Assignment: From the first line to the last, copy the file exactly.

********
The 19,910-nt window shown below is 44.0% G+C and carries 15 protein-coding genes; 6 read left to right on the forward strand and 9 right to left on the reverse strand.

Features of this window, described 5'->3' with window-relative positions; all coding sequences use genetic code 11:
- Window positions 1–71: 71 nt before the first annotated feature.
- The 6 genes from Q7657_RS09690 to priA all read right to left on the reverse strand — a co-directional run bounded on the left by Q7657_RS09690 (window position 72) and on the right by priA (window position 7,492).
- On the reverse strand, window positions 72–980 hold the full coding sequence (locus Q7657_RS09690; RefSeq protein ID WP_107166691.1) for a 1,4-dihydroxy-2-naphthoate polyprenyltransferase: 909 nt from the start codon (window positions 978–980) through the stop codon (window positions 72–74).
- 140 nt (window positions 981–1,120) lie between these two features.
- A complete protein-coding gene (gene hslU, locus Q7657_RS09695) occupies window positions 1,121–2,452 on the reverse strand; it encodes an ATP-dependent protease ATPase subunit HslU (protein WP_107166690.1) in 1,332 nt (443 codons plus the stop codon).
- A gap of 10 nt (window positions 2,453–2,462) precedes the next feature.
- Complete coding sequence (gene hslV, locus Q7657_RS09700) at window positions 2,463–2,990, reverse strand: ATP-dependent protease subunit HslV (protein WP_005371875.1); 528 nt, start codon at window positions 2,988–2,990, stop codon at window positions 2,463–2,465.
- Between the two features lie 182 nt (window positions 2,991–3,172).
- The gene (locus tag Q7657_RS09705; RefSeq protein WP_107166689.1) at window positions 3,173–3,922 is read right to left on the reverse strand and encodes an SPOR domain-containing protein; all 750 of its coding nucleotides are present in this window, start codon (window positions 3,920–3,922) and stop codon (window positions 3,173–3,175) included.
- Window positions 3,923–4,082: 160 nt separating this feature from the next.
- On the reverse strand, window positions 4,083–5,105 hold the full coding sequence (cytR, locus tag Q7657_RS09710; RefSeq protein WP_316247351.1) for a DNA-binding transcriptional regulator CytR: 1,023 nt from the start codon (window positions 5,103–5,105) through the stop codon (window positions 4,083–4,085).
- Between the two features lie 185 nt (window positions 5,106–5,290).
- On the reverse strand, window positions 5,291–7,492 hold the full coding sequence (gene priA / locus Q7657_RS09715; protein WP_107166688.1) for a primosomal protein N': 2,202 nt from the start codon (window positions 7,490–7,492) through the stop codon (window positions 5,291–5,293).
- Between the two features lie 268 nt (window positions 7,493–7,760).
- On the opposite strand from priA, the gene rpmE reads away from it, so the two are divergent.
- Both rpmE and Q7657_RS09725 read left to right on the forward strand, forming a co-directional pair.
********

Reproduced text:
The 19,910-nt window shown below is 44.0% G+C and carries 15 protein-coding genes; 6 read left to right on the forward strand and 9 right to left on the reverse strand.

Features of this window, described 5'->3' with window-relative positions; all coding sequences use genetic code 11:
- Window positions 1–71: 71 nt before the first annotated feature.
- The 6 genes from Q7657_RS09690 to priA all read right to left on the reverse strand — a co-directional run bounded on the left by Q7657_RS09690 (window position 72) and on the right by priA (window position 7,492).
- On the reverse strand, window positions 72–980 hold the full coding sequence (locus Q7657_RS09690; RefSeq protein ID WP_107166691.1) for a 1,4-dihydroxy-2-naphthoate polyprenyltransferase: 909 nt from the start codon (window positions 978–980) through the stop codon (window positions 72–74).
- 140 nt (window positions 981–1,120) lie between these two features.
- A complete protein-coding gene (gene hslU, locus Q7657_RS09695) occupies window positions 1,121–2,452 on the reverse strand; it encodes an ATP-dependent protease ATPase subunit HslU (protein WP_107166690.1) in 1,332 nt (443 codons plus the stop codon).
- A gap of 10 nt (window positions 2,453–2,462) precedes the next feature.
- Complete coding sequence (gene hslV, locus Q7657_RS09700) at window positions 2,463–2,990, reverse strand: ATP-dependent protease subunit HslV (protein WP_005371875.1); 528 nt, start codon at window positions 2,988–2,990, stop codon at window positions 2,463–2,465.
- Between the two features lie 182 nt (window positions 2,991–3,172).
- The gene (locus tag Q7657_RS09705; RefSeq protein WP_107166689.1) at window positions 3,173–3,922 is read right to left on the reverse strand and encodes an SPOR domain-containing protein; all 750 of its coding nucleotides are present in this window, start codon (window positions 3,920–3,922) and stop codon (window positions 3,173–3,175) included.
- Window positions 3,923–4,082: 160 nt separating this feature from the next.
- On the reverse strand, window positions 4,083–5,105 hold the full coding sequence (cytR, locus tag Q7657_RS09710; RefSeq protein WP_316247351.1) for a DNA-binding transcriptional regulator CytR: 1,023 nt from the start codon (window positions 5,103–5,105) through the stop codon (window positions 4,083–4,085).
- Between the two features lie 185 nt (window positions 5,106–5,290).
- On the reverse strand, window positions 5,291–7,492 hold the full coding sequence (gene priA / locus Q7657_RS09715; protein WP_107166688.1) for a primosomal protein N': 2,202 nt from the start codon (window positions 7,490–7,492) through the stop codon (window positions 5,291–5,293).
- Between the two features lie 268 nt (window positions 7,493–7,760).
- On the opposite strand from priA, the gene rpmE reads away from it, so the two are divergent.
- Both rpmE and Q7657_RS09725 read left to right on the forward strand, forming a co-directional pair.